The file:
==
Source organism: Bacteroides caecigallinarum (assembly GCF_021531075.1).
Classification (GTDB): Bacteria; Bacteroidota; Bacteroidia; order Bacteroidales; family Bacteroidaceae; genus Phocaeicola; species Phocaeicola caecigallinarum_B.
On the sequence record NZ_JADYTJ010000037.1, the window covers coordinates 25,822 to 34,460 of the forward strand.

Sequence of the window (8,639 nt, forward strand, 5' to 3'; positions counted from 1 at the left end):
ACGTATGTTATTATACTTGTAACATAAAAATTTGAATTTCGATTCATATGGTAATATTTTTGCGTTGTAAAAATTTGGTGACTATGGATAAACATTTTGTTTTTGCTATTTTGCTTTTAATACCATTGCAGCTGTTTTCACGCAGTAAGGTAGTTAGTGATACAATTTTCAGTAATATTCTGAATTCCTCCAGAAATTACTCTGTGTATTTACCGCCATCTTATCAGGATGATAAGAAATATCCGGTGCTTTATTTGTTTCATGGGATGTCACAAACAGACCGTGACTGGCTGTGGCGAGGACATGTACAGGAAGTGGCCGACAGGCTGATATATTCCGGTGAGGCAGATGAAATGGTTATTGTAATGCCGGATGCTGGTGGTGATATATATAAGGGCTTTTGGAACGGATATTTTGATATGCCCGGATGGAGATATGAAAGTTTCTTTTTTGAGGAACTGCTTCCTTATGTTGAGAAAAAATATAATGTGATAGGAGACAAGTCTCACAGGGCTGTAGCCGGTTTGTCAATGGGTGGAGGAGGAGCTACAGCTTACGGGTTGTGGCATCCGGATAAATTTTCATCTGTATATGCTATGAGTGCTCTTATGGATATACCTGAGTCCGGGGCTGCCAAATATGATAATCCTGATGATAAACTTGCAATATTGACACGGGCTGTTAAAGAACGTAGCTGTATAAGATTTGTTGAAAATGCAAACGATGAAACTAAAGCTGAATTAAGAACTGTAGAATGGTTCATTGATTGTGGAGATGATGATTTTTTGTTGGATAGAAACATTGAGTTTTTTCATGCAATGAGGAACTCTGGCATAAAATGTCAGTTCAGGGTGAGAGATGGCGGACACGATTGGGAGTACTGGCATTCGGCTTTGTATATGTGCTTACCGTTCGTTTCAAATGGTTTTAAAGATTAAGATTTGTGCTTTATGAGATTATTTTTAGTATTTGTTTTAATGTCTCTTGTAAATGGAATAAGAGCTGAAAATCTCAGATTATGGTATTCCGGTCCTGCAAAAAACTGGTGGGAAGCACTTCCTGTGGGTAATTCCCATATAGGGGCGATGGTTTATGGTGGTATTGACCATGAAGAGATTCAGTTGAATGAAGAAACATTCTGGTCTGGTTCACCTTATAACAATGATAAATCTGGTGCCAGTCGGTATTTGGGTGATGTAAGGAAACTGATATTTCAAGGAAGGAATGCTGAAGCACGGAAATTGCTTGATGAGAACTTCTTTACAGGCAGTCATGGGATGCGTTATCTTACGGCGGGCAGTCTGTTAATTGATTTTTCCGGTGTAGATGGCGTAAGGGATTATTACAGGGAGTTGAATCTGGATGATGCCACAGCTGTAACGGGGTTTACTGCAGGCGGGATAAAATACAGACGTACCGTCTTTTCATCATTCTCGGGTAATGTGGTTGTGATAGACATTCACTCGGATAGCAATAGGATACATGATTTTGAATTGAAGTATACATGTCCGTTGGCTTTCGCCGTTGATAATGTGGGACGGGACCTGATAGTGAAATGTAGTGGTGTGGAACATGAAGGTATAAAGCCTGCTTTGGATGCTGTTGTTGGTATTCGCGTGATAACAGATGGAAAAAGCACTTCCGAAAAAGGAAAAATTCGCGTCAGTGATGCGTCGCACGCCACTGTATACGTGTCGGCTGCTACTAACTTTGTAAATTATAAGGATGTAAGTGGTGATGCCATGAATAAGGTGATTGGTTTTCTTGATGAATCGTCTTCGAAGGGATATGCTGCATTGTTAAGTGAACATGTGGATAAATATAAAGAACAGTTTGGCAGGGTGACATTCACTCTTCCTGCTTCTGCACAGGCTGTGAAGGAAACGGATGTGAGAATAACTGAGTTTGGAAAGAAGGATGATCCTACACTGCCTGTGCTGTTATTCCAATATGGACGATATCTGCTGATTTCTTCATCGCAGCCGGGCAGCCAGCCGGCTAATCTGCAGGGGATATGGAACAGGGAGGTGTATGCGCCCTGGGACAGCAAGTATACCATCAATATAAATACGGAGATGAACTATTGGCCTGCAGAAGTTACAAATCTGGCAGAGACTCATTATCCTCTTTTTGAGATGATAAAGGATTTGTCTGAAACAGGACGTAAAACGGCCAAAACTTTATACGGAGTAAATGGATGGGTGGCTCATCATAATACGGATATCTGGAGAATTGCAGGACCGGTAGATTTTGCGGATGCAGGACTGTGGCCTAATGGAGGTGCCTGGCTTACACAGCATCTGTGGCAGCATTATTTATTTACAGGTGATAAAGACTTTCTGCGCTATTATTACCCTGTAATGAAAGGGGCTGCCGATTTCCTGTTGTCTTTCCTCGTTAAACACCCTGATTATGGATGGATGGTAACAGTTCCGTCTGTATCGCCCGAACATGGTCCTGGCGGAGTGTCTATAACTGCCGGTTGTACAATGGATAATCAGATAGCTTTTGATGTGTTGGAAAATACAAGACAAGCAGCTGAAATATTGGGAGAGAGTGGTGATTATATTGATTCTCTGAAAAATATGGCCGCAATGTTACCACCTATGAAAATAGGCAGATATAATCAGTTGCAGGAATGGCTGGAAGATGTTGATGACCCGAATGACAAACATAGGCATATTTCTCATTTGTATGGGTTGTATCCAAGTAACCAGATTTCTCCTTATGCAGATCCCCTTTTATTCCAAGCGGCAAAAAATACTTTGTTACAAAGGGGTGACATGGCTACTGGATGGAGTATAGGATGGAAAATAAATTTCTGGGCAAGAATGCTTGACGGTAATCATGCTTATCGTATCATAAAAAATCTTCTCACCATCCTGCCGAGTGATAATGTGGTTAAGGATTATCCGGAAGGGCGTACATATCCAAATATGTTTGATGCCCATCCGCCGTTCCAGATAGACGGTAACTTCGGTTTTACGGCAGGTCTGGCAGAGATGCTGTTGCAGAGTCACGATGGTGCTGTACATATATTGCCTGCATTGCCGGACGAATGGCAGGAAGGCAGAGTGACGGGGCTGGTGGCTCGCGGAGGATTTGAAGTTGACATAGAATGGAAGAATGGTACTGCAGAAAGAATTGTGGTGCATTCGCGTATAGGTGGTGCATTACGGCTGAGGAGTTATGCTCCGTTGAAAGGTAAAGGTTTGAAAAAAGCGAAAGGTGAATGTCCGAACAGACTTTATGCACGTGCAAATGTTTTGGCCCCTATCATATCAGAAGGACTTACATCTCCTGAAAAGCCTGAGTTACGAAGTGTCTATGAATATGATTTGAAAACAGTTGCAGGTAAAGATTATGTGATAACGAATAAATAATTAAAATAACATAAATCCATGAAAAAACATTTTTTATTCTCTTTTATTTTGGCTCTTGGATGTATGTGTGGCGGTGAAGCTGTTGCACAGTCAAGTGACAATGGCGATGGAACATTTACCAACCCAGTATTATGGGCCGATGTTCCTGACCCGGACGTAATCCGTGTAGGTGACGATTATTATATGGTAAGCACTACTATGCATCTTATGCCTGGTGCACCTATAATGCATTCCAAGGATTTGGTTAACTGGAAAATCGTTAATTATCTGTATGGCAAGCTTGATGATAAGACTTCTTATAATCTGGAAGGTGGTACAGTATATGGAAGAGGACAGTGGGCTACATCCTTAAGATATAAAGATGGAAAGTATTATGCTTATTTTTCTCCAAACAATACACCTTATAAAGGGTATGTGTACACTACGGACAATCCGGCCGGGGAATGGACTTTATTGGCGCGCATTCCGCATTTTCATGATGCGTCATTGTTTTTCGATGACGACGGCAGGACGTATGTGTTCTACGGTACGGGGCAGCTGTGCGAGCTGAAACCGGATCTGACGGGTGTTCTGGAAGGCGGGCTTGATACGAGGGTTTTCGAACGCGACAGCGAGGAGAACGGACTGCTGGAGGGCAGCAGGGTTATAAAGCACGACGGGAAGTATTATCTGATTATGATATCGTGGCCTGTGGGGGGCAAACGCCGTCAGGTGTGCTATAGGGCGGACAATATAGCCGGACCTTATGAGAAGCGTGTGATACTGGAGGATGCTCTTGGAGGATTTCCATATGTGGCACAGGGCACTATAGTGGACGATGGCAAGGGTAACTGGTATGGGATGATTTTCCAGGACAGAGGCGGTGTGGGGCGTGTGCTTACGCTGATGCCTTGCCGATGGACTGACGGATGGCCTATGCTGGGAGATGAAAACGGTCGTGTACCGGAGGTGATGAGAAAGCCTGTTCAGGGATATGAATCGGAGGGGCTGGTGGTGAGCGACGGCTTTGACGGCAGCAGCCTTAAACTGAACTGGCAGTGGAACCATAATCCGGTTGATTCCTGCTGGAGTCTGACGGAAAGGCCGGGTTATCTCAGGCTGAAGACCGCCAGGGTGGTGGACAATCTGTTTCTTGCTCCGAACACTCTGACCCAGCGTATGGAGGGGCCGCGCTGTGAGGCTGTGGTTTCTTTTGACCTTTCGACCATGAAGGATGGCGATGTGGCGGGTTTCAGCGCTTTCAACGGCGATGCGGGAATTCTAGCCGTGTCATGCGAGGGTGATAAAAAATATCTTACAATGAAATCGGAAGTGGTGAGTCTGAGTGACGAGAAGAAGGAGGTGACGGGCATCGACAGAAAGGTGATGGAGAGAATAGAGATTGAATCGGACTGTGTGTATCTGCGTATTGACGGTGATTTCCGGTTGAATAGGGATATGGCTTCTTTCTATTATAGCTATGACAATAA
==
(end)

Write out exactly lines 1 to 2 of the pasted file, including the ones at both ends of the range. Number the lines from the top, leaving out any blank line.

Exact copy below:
Source organism: Bacteroides caecigallinarum (assembly GCF_021531075.1).
Classification (GTDB): Bacteria; Bacteroidota; Bacteroidia; order Bacteroidales; family Bacteroidaceae; genus Phocaeicola; species Phocaeicola caecigallinarum_B.